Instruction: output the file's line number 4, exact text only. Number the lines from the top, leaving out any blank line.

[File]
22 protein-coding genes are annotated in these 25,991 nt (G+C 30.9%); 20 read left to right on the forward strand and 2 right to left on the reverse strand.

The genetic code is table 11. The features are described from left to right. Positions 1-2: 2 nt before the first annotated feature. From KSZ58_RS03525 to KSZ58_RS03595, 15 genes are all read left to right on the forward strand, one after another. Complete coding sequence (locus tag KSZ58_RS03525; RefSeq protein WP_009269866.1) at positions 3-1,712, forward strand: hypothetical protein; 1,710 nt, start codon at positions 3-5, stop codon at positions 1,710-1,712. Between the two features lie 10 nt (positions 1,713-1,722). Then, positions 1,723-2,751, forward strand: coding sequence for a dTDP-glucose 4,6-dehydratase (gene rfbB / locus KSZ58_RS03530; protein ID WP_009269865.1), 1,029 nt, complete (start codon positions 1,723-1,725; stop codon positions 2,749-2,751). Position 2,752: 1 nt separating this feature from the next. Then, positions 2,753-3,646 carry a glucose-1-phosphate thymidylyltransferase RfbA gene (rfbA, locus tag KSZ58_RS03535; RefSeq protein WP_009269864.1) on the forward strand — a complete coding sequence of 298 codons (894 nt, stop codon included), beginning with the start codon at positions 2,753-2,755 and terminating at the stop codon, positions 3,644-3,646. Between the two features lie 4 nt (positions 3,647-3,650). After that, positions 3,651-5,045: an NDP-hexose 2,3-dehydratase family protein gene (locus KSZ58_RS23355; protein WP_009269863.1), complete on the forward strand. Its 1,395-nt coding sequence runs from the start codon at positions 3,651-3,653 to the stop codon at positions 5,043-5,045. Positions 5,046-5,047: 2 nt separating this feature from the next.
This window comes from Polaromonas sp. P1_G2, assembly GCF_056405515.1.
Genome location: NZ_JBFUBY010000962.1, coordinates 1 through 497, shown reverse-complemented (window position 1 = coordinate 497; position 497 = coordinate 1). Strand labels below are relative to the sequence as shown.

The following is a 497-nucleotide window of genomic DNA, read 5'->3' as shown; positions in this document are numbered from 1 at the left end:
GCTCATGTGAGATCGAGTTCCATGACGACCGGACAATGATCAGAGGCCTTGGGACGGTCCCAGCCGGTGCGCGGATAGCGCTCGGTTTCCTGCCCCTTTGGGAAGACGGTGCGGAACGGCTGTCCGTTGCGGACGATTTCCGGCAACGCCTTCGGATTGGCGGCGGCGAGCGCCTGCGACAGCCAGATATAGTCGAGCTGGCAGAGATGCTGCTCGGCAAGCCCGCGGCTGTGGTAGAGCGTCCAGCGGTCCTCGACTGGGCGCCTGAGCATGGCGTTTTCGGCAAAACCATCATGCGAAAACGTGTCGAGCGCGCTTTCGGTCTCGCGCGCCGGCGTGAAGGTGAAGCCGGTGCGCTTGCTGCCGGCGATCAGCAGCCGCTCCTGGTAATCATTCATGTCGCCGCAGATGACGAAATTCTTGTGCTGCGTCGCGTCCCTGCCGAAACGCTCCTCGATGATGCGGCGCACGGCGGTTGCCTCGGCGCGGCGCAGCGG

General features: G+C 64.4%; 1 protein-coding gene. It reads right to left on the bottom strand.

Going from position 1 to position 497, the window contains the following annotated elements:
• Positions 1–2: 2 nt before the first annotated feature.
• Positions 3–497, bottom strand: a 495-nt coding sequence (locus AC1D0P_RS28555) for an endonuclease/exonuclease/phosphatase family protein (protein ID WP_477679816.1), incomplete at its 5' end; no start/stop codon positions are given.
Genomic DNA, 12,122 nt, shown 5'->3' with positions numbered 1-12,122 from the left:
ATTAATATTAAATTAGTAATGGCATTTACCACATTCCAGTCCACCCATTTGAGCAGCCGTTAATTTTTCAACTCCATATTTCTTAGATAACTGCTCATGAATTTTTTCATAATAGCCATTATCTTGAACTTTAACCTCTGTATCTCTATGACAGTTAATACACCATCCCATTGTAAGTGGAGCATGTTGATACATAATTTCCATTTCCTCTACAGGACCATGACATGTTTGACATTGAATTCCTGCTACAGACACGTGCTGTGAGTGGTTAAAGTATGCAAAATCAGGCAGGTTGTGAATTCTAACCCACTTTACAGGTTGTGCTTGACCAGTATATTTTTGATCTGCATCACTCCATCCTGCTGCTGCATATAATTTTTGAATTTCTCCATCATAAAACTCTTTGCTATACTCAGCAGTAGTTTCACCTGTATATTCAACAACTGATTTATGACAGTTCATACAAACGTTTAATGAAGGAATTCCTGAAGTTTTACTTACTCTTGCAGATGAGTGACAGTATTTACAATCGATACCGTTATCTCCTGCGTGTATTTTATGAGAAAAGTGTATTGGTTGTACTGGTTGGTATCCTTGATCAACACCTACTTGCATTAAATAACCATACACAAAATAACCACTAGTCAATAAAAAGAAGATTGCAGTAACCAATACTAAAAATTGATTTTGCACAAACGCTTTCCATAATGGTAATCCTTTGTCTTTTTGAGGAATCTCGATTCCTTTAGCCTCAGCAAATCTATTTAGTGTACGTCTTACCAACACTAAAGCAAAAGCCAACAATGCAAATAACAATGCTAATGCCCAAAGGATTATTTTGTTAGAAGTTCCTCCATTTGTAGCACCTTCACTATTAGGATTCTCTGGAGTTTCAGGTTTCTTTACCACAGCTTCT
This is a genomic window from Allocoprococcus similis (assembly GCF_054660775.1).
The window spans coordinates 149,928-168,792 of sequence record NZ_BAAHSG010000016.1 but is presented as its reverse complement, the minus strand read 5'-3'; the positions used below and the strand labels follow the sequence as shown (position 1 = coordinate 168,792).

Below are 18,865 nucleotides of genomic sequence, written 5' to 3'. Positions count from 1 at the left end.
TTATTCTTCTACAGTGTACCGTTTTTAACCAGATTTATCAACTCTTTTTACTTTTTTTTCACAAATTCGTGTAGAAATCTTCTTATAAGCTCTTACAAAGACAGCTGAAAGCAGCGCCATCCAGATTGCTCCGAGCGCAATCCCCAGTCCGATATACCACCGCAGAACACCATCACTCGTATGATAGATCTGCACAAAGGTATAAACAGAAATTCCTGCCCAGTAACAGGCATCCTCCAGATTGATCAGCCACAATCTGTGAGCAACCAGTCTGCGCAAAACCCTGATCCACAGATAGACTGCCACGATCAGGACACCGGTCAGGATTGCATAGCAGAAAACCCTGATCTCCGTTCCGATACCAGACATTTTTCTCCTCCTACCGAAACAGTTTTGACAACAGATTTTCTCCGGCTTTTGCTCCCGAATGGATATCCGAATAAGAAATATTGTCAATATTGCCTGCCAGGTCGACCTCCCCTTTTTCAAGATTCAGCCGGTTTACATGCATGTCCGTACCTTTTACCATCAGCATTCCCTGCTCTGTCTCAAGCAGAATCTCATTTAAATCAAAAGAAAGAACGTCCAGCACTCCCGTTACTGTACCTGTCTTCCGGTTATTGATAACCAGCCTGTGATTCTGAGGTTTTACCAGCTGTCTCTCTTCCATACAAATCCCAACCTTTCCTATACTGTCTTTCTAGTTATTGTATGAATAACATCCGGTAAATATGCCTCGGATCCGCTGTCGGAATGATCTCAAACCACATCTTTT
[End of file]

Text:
Genome location: NZ_JBFUBY010000962.1, coordinates 1 through 497, shown reverse-complemented (window position 1 = coordinate 497; position 497 = coordinate 1). Strand labels below are relative to the sequence as shown.